Geometric deep learning specialist Physna has raised $20 million in Series B funding which it will use to grow its team and further develop its 3D printing software offerings.
The firm also announced a major update to its geometric search and collaboration engine, Thangs, which allows users to search with 3D models rather than relying on text. The software can now support assembly files from virtually any platform, bringing the company one step closer to making 3D models accessible to all.
“Physna has enabled a quantum leap in technology by allowing software to truly understand physical 3D data,” said Paul Powers, CEO and Founder of Physna. “By merging the physical with the digital, we have unlocked massive and ever-growing opportunities in everything from geometric search to 3D machine learning and predictions.
“Having both Sequoia and Drive endorse this next-generation of search and machine learning helps Physna empower even more technical innovations for our customers and the market as a whole.”
Teaching computers to “think” in 3D
Founded in 2016, Physna is a geometric search engine designed with the goal of increasing the efficiency of CAD design and 3D printing. The engine uses geometric deep learning technology and mathematical analyses to codify 3D models into data that can be understood by software applications, enabling users to find new 3D models by searching with predefined 3D objects, partial models, or geometric measurements.
The engine’s proprietary algorithms can evaluate, compare, and analyze the similarities and differences between 3D models, and can reportedly sift through millions of models in seconds. The search engine can also be used to see whether standards or custom compliance for the 3D files will be met before printing.
Physna completed a Series A funding round in 2019, raising $6.9 million which it ploughed into further developing its search engine and increasing the adoption of its technology. The firm has previously partnered with the likes of Siemens, NASA’s Space Camp, PTC, Oracle, and leading universities such as Purdue University, to deploy its geometric search engine software.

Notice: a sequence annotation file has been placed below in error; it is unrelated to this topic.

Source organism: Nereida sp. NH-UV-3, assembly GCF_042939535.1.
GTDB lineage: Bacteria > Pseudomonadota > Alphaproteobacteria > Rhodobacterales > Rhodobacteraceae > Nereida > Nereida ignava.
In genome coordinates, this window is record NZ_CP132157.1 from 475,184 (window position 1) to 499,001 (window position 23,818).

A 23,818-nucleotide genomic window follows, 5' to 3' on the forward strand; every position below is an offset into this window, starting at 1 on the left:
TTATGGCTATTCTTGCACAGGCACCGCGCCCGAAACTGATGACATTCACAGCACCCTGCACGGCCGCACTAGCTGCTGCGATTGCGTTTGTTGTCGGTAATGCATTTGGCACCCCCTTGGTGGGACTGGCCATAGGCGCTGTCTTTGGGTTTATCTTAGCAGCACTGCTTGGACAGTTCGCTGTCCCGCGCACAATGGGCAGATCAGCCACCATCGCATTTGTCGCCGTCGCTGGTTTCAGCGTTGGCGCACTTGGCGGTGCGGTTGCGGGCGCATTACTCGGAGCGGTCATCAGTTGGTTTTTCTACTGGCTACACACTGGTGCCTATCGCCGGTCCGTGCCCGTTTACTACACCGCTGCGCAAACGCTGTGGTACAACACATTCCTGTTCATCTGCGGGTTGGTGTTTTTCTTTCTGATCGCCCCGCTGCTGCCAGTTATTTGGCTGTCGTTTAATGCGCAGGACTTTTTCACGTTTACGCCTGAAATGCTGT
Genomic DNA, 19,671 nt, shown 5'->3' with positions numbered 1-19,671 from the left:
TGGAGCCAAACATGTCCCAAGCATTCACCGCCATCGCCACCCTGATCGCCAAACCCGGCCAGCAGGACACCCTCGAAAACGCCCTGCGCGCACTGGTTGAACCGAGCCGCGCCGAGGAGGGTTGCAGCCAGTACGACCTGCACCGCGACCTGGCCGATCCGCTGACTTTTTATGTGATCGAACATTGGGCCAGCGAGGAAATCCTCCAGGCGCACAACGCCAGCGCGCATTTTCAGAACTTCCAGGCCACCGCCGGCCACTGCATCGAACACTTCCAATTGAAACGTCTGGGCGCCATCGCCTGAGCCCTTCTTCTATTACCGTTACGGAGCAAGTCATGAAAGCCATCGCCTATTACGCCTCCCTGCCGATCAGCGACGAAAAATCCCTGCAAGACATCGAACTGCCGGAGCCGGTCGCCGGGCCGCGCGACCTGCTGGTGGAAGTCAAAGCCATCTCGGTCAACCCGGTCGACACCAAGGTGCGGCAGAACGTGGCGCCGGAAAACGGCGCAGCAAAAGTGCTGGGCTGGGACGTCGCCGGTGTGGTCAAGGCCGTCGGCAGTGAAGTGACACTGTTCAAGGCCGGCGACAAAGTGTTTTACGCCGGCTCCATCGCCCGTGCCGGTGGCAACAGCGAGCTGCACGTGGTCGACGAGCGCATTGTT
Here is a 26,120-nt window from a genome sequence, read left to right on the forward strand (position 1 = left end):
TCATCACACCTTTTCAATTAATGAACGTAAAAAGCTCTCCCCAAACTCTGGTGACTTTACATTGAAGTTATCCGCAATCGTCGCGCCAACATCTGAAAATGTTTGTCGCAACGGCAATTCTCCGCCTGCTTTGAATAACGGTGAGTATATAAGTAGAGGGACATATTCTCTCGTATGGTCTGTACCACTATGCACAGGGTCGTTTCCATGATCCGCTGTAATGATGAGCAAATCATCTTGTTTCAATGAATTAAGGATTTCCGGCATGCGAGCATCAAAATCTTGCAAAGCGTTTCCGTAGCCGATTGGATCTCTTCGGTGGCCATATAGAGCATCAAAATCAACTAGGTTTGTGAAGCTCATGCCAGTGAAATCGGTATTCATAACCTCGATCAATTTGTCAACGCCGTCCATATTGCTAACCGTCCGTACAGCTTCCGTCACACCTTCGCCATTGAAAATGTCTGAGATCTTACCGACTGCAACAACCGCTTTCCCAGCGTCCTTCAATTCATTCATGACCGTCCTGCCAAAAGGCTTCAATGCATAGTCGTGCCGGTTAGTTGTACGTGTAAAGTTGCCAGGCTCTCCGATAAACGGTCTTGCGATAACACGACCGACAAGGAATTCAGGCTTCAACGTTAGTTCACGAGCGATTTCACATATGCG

With its latest funding round under its belt, Physna is now seeking to further the development of its search engine in order to meet increased demand, and will also grow its team. As part of the funding agreement, Sequoia partner Shaun Maguire will join Physna’s Board of Directors.
“Paul and the Physna team have developed a breakthrough platform that enables intuitive search of 3D models for the first time,” Maguire said. “With the amount of 3D data in the world about to explode, Physna will be the way this data is organized and accessed – ultimately becoming the GitHub for 3D models.”
The 3D world’s Google x GitHub crossover
Launched in August 2020 as Physna’s first open product, Thangs has been hailed as the 3D world’s most powerful geometric search engine. Thangs uses deep learning algorithms at the core of Physna’s enterprise offerings to index 3D models based on the polygons that make up their volumes. Through the platform, users can search based on the object’s physical properties, measurements, and features and receive predictions about its function, cost, materials, and performance.
Since its launch, hundreds of thousands of people have used the platform to improve their workflow from product design to 3D printing. The Physna team has now added significant updates to the software, including support for more complex content types beyond simple 3D models. Thangs can now facilitate assembly files from almost any platform, allowing users to upload files ranging from massive assemblies to sub-assemblies and components.
Thangs’ light version of Physna’s core algorithms analyses and suggests alternative ways of building models, helping users to see how parts fit together. According to Physna, this update further opens up the accessibility and usability of 3D models to a wider range of people, regardless of background or circumstance.
Machine learning in AM
With recent patent data identifying machine learning as the fourth fastest-growing technology of the past year, it is no surprise that it is becoming increasingly common within additive manufacturing, too.
Machine learning has been previously utilized within the sector to enhance 3D printing quality control, improve the efficiency of metal printing, and detect 3D printer failures. In 2019, 3D printing software developer 3YOURMIND was awarded €1.3 million to integrate machine learning into its 3D printing workflow.
More recently, researchers from New York University’s Tandon School of Engineering successfully used machine learning to expose vulnerability behind 3D printed composites, while Argonne National Laboratory and Texas A&M University teamed up to develop an innovative new approach to detect defects in 3D printed parts.
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Featured image shows Physna’s solution in the workplace. Image via Physna.